Sainsbury's Judith Batchelar speaks at the March Livery Luncheon

March Court and Livery Luncheon

Date: 7th March 2017

Venue: Farmers & Fletchers Hall

2017 March Court and Livery Luncheon

The Court of Assistants met in the Farmers & Fletchers Hall on March 7th 2017 with, as is usual for these quarterly meetings, a very full agenda. The items to be covered included discussions on the progress with the commercialisation of Farmers & Fletchers' Hall; reports from the Master and Committee Chairmen; the results of the recent ballot to elect new Assistants to the Court, the outcome of which will be announced by the Master and the Clerk shortly, plus two Clothings and the ceremony to Bind a new apprentice in front of the Court.

Alice Rayner Apprentice
Alice Rayner is Bound to Father and Master Colin Rayner, at the March 2017 Court

Our two new Liverymen are Mr Robert James Willey, of Roughton Moor, Woodhall Spa, Lincolnshire and Mr Roger James Wyatt of Hampton Hill Farm, Hampton-on-the-Hill, Warwickshire and our latest apprentice is Miss Alice Rayner, bound to her Father and Master, Liveryman Colin Rayner of Berkyn Manor Farm, Horton, Slough. Berks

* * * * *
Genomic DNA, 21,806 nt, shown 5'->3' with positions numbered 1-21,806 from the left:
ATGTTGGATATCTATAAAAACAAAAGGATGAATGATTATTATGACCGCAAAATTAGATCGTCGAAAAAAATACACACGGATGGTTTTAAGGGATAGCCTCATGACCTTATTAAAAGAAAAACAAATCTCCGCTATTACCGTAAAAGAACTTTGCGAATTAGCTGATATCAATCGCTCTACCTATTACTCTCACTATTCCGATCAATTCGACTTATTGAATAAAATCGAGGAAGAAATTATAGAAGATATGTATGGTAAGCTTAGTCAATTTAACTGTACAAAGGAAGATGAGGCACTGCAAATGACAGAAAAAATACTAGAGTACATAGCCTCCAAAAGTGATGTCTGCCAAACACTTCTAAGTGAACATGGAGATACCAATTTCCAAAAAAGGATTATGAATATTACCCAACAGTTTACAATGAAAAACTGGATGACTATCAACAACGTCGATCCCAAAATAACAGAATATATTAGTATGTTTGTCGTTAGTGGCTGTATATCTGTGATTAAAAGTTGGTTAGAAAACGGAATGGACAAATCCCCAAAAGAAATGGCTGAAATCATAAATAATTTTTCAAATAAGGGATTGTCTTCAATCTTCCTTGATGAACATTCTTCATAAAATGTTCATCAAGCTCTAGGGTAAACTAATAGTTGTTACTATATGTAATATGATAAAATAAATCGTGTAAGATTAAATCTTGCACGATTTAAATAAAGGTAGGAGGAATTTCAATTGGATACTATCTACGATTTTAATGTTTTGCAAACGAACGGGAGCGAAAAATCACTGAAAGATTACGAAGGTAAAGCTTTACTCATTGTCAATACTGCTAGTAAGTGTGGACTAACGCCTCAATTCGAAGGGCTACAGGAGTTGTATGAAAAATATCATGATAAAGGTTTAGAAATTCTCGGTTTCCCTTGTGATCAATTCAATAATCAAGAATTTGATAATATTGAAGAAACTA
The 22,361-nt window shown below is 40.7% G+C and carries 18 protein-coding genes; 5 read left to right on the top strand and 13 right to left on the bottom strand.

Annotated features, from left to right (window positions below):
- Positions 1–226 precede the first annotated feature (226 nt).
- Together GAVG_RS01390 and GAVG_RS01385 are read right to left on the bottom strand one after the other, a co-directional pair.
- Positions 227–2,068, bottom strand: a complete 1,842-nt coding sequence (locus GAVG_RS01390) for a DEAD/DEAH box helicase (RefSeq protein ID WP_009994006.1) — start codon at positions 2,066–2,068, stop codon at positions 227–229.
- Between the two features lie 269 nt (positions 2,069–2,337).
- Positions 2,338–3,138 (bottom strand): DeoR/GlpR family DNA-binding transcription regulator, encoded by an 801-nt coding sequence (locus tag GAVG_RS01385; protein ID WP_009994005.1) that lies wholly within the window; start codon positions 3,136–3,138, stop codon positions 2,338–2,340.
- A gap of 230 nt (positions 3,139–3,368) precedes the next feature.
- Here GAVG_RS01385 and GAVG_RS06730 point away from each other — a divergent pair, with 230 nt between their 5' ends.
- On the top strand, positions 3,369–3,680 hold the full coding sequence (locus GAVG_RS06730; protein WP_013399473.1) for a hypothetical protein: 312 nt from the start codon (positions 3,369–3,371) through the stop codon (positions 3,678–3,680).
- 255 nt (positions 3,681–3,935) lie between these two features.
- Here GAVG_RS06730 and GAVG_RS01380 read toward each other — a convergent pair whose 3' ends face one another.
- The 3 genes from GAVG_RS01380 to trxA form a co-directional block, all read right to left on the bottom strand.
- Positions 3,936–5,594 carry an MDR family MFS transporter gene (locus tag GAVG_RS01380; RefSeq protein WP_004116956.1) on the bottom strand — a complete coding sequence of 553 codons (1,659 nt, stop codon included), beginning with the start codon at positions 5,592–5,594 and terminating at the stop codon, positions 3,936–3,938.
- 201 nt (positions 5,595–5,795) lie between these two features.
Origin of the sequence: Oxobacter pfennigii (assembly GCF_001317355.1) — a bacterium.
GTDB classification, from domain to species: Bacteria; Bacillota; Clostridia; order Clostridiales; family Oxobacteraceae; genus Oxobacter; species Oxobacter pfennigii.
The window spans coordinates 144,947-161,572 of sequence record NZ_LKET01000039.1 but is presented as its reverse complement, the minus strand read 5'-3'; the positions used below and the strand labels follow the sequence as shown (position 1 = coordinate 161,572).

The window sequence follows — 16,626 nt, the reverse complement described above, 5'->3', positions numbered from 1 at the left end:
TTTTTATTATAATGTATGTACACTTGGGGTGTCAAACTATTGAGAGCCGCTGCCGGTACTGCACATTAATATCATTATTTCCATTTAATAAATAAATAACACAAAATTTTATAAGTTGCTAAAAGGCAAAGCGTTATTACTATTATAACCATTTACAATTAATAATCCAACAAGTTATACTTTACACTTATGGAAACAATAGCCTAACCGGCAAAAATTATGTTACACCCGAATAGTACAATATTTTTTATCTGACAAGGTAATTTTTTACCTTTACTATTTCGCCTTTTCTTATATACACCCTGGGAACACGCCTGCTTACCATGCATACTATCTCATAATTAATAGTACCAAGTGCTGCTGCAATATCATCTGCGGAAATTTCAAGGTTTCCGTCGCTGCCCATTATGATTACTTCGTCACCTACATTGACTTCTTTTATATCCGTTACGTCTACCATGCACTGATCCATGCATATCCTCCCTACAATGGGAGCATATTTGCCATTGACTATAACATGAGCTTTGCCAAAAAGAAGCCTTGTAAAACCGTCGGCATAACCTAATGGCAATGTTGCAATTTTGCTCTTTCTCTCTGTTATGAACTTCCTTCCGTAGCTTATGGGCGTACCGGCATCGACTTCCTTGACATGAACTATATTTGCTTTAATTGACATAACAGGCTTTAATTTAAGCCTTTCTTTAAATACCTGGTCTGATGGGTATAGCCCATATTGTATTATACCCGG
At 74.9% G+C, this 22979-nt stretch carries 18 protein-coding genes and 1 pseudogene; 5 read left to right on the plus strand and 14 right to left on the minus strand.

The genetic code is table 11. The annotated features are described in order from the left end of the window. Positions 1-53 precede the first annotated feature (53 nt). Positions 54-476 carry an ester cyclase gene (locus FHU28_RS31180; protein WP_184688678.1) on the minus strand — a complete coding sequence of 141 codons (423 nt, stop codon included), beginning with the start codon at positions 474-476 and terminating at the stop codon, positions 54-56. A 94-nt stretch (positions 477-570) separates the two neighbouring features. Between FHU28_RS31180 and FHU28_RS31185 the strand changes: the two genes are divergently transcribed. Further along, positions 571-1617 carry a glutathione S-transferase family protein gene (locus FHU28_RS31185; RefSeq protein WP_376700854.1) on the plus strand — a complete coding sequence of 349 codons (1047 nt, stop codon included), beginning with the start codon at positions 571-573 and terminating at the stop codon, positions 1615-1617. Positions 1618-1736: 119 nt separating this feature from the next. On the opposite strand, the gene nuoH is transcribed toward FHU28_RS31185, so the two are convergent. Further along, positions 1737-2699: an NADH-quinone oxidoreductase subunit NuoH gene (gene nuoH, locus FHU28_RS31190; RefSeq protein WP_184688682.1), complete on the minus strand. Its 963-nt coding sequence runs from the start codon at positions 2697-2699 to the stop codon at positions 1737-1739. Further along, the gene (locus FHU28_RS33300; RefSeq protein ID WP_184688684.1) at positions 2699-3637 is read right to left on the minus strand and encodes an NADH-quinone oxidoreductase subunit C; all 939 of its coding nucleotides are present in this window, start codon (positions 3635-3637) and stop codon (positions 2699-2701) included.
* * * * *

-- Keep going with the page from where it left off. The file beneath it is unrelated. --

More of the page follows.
Luncheon in the Farmers & Fletchers Hall was extremely well attended again and a packed Great Hall greeted the Master as he stood to welcome everyone and to introduce his guests Major Charles Rotheram PY of the Westminster Dragoons, Mrs Anna Baker Cresswell of Highground and the Master's principle guest speaker, Judith Batchelar OBE Director of Brand at Sainsbury’s for the last 10 years. 

Introductions over the Master handed the microphone to Judith Batchelar who is a biochemist by training and a registered nutritionist with a particular interest in building resilient and sustainable food and farming supply chains. 

Judith Batchelar at March lunch
Judith Batchelar spoke at the March Livery luncheon

While not talking specifically about Brexit, it was clear that this was the over-riding issue behind many of her comments. She made the point that the UK is becoming less and less self-sufficient in terms of food supply, in a world that is ever more international, our level of self sufficiency having fallen from 78% to 62% in the same 10 year period that has seen world trade treble.